The most common way for a black hole to form is probably in a supernova, an exploding star. When a star with about 25 times the mass of the Sun ends its life, it explodes. The outer part of the star screams outward at high speed, but the inner part of the star, its core, collapses down. If there is enough mass, the gravity of the collapsing core will compress it so much that it can become a black hole. When it’s all over, the black hole will have a few times the mass of the Sun. This is called a “stellar-mass black hole”, what many astronomers think of as a “regular” black hole.
Motion is a relative concept . You are sitting on a train. A object on trains seems to be at rest from your perspective but it is in motion from the person standing on the ground.So it is tied to particular frame of refrence choosen by observer.
Now Different observer may use different frame of refrence , And velocity ,acceleration may be different from these different frame of reference
It is important to know how these measurement in different frame of refrence are related.
The acceleration vector has the same direction as instantanous change in velocity. Since the direction of the velocity changes in the direction in which the curve bends ,the acceleration is always pointing towards concavity of the curve
The acceleration in curvilinear motion can also be expressed in terms of two components
It only participates in EM interactions. Strong and weak interactions are not in photon domain of experience. When particle annihilate with anti particles the end product is often protons.Photon is its own anti particle.
We all know that Gauss’s law is basically the relation between the charge distribution producing the electrostatic field to the behaviour of electrostatic field in space. Also Gauss’s law is based on the fact that flux through any closed surface is a measure of total amount of charge inside that surface and any charge outside that surface would not contribute anything to the total flux.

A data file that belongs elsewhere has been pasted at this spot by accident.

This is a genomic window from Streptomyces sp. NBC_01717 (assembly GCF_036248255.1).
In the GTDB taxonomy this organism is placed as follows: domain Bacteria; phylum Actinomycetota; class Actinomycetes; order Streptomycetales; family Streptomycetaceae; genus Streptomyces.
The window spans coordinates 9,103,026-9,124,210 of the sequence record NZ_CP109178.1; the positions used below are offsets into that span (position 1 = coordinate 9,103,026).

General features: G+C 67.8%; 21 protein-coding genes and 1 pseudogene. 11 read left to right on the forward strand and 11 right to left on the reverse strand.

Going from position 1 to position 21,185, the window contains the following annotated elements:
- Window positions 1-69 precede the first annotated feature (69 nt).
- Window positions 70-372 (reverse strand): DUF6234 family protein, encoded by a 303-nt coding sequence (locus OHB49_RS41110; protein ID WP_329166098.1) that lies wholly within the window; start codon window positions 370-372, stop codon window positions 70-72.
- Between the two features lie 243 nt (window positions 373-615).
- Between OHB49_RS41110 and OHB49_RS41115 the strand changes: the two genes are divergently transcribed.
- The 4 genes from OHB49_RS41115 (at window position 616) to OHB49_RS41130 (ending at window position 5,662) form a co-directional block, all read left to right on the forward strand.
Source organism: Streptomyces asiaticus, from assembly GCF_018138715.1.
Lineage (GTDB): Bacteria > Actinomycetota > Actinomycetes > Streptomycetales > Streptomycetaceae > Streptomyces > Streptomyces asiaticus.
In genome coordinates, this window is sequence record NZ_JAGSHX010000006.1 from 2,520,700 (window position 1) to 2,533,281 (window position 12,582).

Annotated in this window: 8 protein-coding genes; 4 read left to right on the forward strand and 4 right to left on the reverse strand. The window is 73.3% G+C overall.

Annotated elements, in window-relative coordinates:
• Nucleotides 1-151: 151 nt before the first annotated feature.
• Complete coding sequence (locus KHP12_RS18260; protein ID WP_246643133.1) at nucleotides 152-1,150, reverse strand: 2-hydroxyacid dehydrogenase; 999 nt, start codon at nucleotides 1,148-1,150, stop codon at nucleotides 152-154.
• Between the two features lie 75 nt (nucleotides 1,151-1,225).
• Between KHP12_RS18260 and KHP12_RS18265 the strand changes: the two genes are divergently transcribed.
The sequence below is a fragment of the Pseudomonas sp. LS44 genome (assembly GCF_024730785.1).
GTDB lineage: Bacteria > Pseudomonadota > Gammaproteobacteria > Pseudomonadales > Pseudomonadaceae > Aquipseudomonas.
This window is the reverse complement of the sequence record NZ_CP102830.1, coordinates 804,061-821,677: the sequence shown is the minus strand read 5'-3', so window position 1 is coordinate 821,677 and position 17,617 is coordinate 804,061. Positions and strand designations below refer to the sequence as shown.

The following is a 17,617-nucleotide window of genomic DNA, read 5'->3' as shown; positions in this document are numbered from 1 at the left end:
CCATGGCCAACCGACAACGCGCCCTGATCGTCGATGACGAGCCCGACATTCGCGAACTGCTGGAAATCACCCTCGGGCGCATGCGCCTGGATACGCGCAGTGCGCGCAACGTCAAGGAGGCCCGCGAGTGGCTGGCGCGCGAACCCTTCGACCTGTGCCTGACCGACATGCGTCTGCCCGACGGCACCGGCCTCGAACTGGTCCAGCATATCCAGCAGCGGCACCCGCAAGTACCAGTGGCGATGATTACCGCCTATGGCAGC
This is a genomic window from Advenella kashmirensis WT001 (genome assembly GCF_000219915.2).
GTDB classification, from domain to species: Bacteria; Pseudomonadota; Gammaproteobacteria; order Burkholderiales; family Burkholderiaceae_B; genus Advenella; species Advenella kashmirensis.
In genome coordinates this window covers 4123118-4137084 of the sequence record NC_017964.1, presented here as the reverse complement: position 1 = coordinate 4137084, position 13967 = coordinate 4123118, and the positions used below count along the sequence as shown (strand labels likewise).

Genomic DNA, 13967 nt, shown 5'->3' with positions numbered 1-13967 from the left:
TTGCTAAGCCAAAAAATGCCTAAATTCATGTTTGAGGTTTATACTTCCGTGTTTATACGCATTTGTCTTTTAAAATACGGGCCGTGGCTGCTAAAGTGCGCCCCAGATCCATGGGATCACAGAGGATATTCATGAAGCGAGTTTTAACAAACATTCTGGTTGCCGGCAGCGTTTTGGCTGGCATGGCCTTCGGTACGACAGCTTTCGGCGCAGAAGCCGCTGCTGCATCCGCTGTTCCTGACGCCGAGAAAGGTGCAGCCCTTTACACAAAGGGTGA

Here in this post we will go through a quick recap of vector algebra keeping in mind that reader already had detail knowledge and problem solving skills related to the topic being discussed. Here we are briefing Vector Algebra because concepts of electrostatics , electromagnetism and many more physical phenomenon can best be conveniently expressed using this tool.
Electrostatics involves electric charges namely positive and negative charges, the forces between them which is known as electric force , the field that surrounds them, and their behavior in materials. Coulumb’s law is the simple relation that governs electrostatic interactions and the field around the charges is described using the concept of electric field. Coulumb’s law is a inverse square law which gives the force between two charges kept at some distance (say r ) apart from each other. Like Coulumb’s law, law of gravitation is also a inverse square law but gravitational interactions are only attractive in nature and electrical interactions are attractve as well as repulsive depending on the nature if interacting charges. Charges of same kind repel each other and charges different kinds , i.e. one charge positive and other negative , attract each other. One more thing electric interactions are much more stronger then gravitational interactions and gravitational force are almost negligible in comparison to the forces of electric origin.
CSIR-UGC National Eligibility Test (NET) for Junior Research Fellowship and Lecturer-ship Physical Science Syllabus
PART ‘A’ CORE
I. Mathematical Methods of Physics
Dimensional analysis. Vector algebra and vector calculus. Linear algebra, matrices, Cayley-Hamilton Theorem. Eigenvalues and eigenvectors. Linear ordinary differential equations of first & second order, Special functions (Hermite, Bessel, Laguerre and Legendre functions). Fourier series, Fourier and Laplace transforms.